When making a CV in our builder, drag & drop bullet points, skills, and auto-fill the boring stuff. Spell check? Check. Start building your CV here.

When you’re done, Zety’s resume builder will score your resume and tell you exactly how to make it better.

4. List Your Work History

 

You’re writing a CV based on your skills, so there’s no need to go into detail here. However, you do need to include the basics. 

 

Here’s how to do it:

  • List your employers, starting with the most recent position and work back from there.
  • For each role include your job title, the company name and the dates you worked there.

 

Optionally, you could add 2–3 bullet points that list key responsibilities and accomplishments. 

 

Try out your functional CV in different templates: 20+ Free CV Templates to Download Now

 

 

5. Include Your Education in Your Skills Based CV

 

If you’re an experienced candidate, such as a career changer or freelancer, then you only need include some brief details in your functional CV.

 

List:

  • Your degree.
  • The name of your university.
  • The dates you studied there.

 

If you’re still studying, or you’ve graduated within the past year and have limited work experience, you’ll need a bit more detail. So—

 

You need to:

  • Put your education section above your work experience section.
  • Include any impressive academic achievements.
  • List any courses relevant to the job/career you’re targeting.
  • If you graduated with honours then include this too. But only if it’s a first or a 2:1.

 

6. Level Up Your Functional CV with Additional Sections

 

I’ve already mentioned that this CV format has its problems. To be honest, many recruiters hate it. So it’s a good idea to keep them on side by including as much job-winning content as possible. Additional sections are a great way to impress hiring managers.

 

Examples of additional CV sections for a skills-based CV:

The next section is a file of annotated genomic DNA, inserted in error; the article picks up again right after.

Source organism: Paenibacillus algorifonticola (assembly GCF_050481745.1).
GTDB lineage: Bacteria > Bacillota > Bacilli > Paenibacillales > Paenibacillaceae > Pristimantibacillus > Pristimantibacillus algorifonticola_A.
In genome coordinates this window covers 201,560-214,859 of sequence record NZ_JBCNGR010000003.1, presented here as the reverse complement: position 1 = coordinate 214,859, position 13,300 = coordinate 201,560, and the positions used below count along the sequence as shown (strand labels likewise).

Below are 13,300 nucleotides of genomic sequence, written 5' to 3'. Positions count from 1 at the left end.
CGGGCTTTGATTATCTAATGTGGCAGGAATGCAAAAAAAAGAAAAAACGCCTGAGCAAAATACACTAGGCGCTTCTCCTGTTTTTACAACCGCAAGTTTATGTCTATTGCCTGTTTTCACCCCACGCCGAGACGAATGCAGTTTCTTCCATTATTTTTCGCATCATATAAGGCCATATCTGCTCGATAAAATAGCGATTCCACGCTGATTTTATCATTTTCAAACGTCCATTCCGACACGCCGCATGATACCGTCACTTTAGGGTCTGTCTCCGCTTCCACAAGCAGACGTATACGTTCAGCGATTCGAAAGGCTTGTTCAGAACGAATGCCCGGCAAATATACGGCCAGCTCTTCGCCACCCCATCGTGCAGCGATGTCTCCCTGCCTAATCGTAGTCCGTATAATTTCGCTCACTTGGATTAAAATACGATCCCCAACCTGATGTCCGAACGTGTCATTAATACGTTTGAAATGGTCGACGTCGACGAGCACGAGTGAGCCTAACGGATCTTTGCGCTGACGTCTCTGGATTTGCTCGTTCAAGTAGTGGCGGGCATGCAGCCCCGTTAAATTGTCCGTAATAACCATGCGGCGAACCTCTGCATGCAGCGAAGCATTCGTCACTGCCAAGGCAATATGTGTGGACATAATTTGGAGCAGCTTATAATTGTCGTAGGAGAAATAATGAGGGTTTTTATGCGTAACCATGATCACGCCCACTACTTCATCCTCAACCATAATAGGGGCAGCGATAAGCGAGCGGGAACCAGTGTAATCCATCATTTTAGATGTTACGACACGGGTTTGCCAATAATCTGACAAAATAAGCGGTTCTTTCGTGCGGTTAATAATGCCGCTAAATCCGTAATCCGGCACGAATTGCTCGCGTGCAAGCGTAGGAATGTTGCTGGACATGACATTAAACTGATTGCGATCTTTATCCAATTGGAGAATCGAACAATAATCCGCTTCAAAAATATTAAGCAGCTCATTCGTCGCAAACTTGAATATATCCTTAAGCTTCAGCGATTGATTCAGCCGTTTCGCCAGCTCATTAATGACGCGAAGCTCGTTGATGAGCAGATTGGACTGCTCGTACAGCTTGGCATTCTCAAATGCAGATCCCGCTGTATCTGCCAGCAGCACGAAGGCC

• Languages
  • Volunteer work
  • Professional certifications and licenses
  • Projects
  • Hobbies and interests
  • Conference participation
  • Publications
  • Additional training
  • Extracurricular activities

 

7. Write a Cover Letter to Complement Your Skills Based CV

 

Cover letters? Who has time for that?

 

You do! Around half of employers still say they'll reject applications without cover letters.

 

This is how to write a cover letter to accompany your skills-based CV.

  • Write a compelling introduction. Show passion for the job and the employer and include an impressive achievement to catch their attention.
  • Prove your experience and skills will enable you to excel in the role.
  • End your cover letter with a call to action asking to meet to discuss the role further.
  • Target your cover letter to the job you’re applying for.
  • Choose the right cover letter length. It should be around 200-400 words long and no longer than one page.

 

And that’s it, now you know how to play an absolute blinder of a skills-based CV. Once more though, you do need to think carefully before using this format. Here’s a handy cheat sheet to help you decide.

Want some more CV tips? Read more: 20+ Job Winning CV Tips & Advice

Should You Use a Functional CV—Pros and Cons

 

If you’re in doubt, we’ve made a table to help you decide.

 

Skills Based CV Summary

 

Skills Based CV Pros

Skills Based CV Cons

Helps candidates without a conventional work history by focusing on skills. 

Recruiters dislike the format because they’re not used it and it’s harder for them to skim and pick out the info they need.

A good choice for freelancers and people in creative industries who’ve pursued a portfolio career.

Difficult to write well. You need to put a lot of thought into your skills summary to make it convincing and relevant.

Works well for career changers.

Not ATS-scannable.

 

Key Takeaway

 

Here’s what you need to remember to write an effective skills-based CV:

  • The candidates who benefit from this format are career changers, students/graduates with limited experience, freelancers without a conventional work history and military transitioners. Don’t use it to hide career gaps.
  • Write your skills summary with care. List your skills that are most relevant to the job and back them up with evidence and accomplishments.
  • Give a brief overview of your work experience and education.
  • Finish off with some additional sections to impress the hiring manager.

 

Got more questions about writing a skills-based CV? Not sure if a functional CV will work for you? Ask away in the comments. I’m looking forward to hearing from you.

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Jacques Buffett
Jacques is a career expert committed to delivering top-notch job hunting advice. His guides will empower you to craft winning resumes and cover letters.